Monday, 24 August 2009

Ashton Gate and subjective objectivity

Are Trimedia deliberately misrepresenting the results of the public consultation over the proposed Tesco at Ashton Gate or is it just a problem of lack of objectivity?

Trimedia are the PR Agency and Communications Consultancy who prepared the Community Involvement Statement (CIS) for the proposed Redevelopment of Ashton Gate Stadium on behalf of Ashton Gate Limited, the stadium owners.

In the CIS, mention is made of over 160 completed feedback forms and representations from the public. On Page 7 of the CIS, Trimedia provide a Summary of Feedback, which “considers the responses provided to each question on the feedback forms.”

The first question on the form was not about the proposal for a superstore at all, it was a leading question about supporting Bristol City’s ambition for a new stadium, and thus part of the ongoing effort by Bristol City to encourage the public and councillors to think of the separate applications for Ashton Vale and Ashton Gate as if they were one application. The second question (and the first about the development itself) was;

Q2 What are your views on the proposal to develop a food store on the existing Ashton Gate site?

In the CIS, Trimedia summarise the responses as follows;

A range of views and opinions were submitted on the proposals to develop a food store on the existing Ashton Gate stadium site. On the 153 feedback forms received, 375 separate comments looking at various aspects for the proposal were noted. Where there were clear themes, they have been grouped into headings below.

Of these, 18% of comments submitted expressed concern about or opposition to a food store on the site, and felt there was no need for this amenity in the area. This equates to the comment being made on approximately 40% of forms submitted.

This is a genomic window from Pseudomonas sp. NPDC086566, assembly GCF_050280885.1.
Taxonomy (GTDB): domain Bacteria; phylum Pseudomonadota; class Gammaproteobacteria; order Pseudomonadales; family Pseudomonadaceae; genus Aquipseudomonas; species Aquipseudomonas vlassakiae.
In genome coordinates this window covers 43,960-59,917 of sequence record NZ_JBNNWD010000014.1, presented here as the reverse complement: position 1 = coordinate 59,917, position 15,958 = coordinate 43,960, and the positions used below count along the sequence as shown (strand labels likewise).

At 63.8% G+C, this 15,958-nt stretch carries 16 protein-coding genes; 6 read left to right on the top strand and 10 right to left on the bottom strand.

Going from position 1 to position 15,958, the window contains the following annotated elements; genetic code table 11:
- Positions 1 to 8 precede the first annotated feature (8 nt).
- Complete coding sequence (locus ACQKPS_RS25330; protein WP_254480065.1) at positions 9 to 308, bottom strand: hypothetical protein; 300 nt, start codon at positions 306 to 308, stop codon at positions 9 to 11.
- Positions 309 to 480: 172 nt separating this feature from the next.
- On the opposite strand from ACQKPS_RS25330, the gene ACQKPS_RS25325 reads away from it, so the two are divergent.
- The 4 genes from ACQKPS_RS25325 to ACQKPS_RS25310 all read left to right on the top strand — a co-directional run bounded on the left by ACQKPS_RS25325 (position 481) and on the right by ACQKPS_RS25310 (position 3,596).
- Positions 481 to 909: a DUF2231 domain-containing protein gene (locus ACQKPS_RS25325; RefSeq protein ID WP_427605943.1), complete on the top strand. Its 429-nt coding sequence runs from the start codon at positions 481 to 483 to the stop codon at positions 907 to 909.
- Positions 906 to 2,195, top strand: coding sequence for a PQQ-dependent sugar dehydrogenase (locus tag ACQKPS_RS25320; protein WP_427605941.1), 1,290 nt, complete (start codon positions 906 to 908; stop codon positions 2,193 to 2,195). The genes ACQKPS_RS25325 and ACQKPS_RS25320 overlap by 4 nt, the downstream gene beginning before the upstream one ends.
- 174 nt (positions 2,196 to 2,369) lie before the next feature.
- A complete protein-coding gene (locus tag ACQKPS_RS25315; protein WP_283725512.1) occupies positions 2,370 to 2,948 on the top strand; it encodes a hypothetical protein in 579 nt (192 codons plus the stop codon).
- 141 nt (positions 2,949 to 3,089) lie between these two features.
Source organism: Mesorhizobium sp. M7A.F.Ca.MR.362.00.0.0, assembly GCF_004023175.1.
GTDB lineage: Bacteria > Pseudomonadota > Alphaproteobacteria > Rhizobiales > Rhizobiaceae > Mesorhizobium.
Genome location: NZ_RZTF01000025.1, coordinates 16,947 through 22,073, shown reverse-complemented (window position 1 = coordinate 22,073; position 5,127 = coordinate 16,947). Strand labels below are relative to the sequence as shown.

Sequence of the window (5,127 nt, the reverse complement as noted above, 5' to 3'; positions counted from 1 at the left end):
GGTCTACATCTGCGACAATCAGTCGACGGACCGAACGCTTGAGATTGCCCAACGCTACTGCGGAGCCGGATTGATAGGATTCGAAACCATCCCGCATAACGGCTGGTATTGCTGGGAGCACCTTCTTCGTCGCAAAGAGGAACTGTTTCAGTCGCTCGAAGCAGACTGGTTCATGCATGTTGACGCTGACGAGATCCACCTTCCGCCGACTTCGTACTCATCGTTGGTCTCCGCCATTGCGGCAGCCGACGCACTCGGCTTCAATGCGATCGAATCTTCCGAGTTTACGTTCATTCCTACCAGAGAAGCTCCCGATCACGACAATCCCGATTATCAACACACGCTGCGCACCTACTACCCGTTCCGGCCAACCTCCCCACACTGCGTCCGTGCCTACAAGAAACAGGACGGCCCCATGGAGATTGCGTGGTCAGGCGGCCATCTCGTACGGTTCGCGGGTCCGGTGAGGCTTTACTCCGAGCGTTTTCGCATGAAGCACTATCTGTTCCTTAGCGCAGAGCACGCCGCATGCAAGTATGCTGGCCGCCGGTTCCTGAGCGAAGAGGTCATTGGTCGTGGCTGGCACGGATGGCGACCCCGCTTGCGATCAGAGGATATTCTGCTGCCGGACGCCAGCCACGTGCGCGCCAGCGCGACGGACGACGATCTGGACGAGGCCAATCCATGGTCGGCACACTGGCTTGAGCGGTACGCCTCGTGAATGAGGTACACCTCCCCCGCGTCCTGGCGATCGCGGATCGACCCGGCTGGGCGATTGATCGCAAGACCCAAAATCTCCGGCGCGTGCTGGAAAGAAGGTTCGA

After reading the above I was left a little confused, did they mean that 18% of respondents were concerned about a food store, or did they mean that 40% of respondents were concerned about various aspects of the development of which 18% were concerned about a food store? Or did they mean something else entirely?

Luckily, the feedback forms have been scanned onto the Bristol City Council online planning portal – so I decided to look at the feedback forms myself and do my own analysis.

This proved a little more difficult than anticipated – several of the feedback forms have been copied twice, and a few have attached sheets with additional comments. One or two have also only had only part of the feedback form scanned in. In the end, I managed to collate information on 151 feedback forms, with the following result;

63% of the forms objected to the proposal to build a food store at Ashton Gate.
10% of the forms, apart from those above, included comments that might be taken as objections to the proposals but either needed clarification or were associated with other comments on the same form that might be taken as supporting the proposal. Some example quotes;

"Bound to affect other stores and local shops"
"Not sure about needing another food store so near to Asda, Sainsburys and Aldi"
"I am not sure we need another supermarket"
"concerned over additional noise and traffic"
"24 hour opening must not be permitted"
"Worried that there are already lots of retail outlets and also the impact it will make on small shops in the area. Don't think it should be 24hrs"
"[prefer] new stadium on the same site"
"it will surely impact on Sainsbury, Aldi and the shops in North Street"
"Do we need another supermarket in the area?"
"Housing is needed [more] than a retail store"

9% of the forms supported a food store but expressed reservations or conditions;

"we have no objections to a store, however we would not like 24hr opening hours or 24hrs delivery